Culture & Ethics
Faith & Science
Wordsworth: The Sage of the Lakes
In a series of posts I am exploring the competing visions of nature in the work of William Wordsworth and Charles Darwin (find the full series here). Even in his lifetime Wordsworth was to become something of a guru. Many of the great and good in Victorian England, such as George Eliot and even the convinced religious sceptic Harriet Martineau, visited him in his remote home of Dove Cottage. When John Stuart Mill made his acquaintance with Wordsworth’s work in 1828 he reported feeling free of the low-level depression that had long plagued him.1 The influential critic and chaplain to Queen Victoria, Stopford Brooke, delivered a series of lectures in 1872 in which he praised Wordswoth’s personal view of nature, contrasting it with Alexander Pope’s 18th-century mechanical conception:
But who is this person? Is she only the creation of imagination, having no substantive reality beyond the mind of Wordsworth? No, she is the poetic impersonation of an actual Being, the form which the poet gives to the living Spirit of God in the outward world.2
As F. W. H. Myers justly commented, “Wordsworth’s exponents are not content to treat his poems on Nature simply as graceful descriptive pieces, but speak of him in terms usually reserved for the originators of some great religious movement.”3
A Popular Revolution
Myers made the further point that Wordsworth gave rise not just to a minority group of high-culture admirers but to a popular revolution in ordinary people’s thinking:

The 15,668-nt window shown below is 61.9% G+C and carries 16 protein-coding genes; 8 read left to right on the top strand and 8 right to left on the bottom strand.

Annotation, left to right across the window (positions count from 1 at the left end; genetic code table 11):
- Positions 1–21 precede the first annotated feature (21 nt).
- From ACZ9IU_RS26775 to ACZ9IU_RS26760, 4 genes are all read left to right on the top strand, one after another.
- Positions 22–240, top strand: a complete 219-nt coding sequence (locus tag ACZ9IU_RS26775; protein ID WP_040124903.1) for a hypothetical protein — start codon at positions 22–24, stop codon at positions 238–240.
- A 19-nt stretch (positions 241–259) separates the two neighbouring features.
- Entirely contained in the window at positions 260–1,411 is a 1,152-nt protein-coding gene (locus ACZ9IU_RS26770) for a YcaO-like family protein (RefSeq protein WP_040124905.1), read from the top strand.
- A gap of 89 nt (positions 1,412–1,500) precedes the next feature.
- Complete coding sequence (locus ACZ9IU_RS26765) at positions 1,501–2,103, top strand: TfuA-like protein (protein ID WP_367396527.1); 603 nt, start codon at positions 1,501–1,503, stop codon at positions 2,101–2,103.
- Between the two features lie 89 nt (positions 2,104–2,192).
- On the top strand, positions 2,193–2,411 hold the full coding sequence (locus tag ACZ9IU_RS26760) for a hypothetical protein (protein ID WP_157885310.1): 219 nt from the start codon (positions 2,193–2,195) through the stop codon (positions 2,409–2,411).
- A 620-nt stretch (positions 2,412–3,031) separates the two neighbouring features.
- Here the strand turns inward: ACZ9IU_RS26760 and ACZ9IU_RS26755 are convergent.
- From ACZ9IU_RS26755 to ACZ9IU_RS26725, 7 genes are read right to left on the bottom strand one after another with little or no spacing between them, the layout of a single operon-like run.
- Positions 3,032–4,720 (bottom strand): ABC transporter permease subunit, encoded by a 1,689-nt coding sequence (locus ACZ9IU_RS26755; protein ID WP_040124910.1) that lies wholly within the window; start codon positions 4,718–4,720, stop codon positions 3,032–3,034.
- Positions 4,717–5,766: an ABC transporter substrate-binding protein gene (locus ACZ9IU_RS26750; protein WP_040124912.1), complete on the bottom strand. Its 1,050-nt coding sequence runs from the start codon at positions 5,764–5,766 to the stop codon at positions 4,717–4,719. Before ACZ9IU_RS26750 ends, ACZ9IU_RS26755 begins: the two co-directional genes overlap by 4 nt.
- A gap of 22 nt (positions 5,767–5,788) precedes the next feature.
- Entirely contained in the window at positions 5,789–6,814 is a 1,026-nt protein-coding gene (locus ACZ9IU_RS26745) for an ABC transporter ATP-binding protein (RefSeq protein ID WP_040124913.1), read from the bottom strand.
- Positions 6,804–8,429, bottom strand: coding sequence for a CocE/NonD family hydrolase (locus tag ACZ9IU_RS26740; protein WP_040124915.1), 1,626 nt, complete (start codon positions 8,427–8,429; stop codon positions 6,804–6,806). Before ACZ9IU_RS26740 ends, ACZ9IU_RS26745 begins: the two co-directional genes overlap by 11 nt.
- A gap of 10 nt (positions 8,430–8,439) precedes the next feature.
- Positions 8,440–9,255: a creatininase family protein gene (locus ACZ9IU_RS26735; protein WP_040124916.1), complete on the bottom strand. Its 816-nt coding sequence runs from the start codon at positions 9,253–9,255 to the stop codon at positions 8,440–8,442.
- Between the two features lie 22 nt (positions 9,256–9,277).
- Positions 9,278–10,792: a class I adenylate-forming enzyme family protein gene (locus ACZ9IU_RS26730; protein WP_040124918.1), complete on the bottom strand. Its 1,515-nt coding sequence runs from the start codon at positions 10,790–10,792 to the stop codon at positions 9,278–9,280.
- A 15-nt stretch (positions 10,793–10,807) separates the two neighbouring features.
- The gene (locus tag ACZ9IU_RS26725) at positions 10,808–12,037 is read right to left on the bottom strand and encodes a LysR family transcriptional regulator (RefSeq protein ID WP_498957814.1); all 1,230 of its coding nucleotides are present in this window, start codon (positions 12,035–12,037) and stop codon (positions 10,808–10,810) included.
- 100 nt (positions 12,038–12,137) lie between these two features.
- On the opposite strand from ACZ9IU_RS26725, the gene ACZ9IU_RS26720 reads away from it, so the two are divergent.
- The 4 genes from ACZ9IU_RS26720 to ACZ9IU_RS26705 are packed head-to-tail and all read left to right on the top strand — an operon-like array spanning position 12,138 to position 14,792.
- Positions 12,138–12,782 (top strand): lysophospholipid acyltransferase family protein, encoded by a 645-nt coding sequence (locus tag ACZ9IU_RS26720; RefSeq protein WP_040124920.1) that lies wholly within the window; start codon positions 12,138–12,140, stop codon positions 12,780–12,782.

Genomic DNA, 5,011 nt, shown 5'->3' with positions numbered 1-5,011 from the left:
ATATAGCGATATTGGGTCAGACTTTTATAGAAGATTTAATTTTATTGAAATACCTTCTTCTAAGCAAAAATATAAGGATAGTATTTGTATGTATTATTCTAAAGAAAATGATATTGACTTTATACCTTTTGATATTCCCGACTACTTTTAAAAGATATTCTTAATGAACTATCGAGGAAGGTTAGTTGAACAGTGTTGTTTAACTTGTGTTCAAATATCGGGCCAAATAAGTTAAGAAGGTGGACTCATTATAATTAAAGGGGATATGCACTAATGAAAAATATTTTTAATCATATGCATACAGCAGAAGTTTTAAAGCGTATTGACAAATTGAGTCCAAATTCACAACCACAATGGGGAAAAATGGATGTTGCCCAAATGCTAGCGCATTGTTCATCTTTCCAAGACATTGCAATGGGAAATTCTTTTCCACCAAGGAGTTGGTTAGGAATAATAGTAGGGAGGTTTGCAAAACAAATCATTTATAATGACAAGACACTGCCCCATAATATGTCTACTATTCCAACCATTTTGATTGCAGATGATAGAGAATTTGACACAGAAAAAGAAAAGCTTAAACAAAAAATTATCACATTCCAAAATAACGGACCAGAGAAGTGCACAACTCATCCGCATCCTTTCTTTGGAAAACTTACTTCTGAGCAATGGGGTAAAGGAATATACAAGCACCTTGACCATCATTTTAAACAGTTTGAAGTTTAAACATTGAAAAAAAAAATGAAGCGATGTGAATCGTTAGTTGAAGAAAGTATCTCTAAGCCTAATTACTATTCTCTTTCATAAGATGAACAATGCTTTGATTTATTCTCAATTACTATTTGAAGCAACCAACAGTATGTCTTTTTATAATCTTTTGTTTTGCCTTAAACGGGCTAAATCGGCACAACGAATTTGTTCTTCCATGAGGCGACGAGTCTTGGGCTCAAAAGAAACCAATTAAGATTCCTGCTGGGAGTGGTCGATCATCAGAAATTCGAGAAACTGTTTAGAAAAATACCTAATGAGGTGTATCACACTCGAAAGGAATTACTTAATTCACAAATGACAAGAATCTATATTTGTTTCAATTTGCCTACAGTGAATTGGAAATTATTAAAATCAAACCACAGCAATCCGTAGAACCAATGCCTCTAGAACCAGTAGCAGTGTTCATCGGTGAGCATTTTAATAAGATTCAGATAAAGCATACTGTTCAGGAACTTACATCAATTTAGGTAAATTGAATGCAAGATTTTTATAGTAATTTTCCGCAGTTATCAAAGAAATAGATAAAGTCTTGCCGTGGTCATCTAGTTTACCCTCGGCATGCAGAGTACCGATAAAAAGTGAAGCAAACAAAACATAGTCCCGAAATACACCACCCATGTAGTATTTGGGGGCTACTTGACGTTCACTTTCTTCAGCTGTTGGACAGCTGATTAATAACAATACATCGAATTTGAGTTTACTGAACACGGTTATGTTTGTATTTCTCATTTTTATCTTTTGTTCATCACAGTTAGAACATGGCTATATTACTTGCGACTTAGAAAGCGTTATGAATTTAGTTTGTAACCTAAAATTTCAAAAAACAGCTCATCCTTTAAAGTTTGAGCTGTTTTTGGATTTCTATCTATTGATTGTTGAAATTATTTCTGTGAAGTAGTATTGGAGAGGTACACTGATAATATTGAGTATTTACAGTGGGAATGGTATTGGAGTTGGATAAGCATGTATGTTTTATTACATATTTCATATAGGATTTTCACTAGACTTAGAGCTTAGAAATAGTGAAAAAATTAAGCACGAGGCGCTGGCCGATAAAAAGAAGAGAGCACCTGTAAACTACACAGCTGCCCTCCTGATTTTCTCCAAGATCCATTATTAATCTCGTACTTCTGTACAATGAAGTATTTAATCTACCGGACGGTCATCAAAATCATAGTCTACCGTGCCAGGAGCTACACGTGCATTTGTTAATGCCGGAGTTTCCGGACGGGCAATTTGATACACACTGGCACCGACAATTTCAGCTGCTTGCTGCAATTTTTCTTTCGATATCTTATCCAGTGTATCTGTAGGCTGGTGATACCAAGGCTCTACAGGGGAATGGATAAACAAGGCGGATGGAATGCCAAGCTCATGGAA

Therefore it is that Wordsworth is venerated; because to so many men — indifferent it may be to literary or poetical effects as such — he has shown by the subtle intensity of his own emotion how the contemplation of Nature can be made a revealing agency, like Love or Prayer — an opening if indeed there be any opening, into the transcendent world.4
The fact that Wordsworth’s Guide to the Lakes was a bestseller is in itself an indication of his popular appeal to all kinds and conditions of Britons. As Bate puts it, “In Wordsworth’s youth, genteel tourists came to the Lake District in search of the picturesque. After the advent of the railway, the urban and working classes came in search of Wordsworth.”5
- For an account of Wordsworth’s later influence see Jonathan Bate, Radical Wordsworth: The Poet Who Changed the World (London: HarperCollins, 2020), pp. 449-479. The most exhaustive account of reception was provided in Robert M. Ryan’s Charles Darwin and the Church of Wordsworth (Oxford: OUP, 2016).
- Stopford Brooke, Theology in the English Poets: Cowper, Coleridge, Wordsworth and Burns  (London: Dent, 1910), p. 79.
- F. W. H. Myers, Wordsworth  (repr. Hamburg: Tredition, 2012), p. 113.
- Myers, Wordsworth, p. 118.
- Jonathan Bate, Radical Wordsworth, p. 464.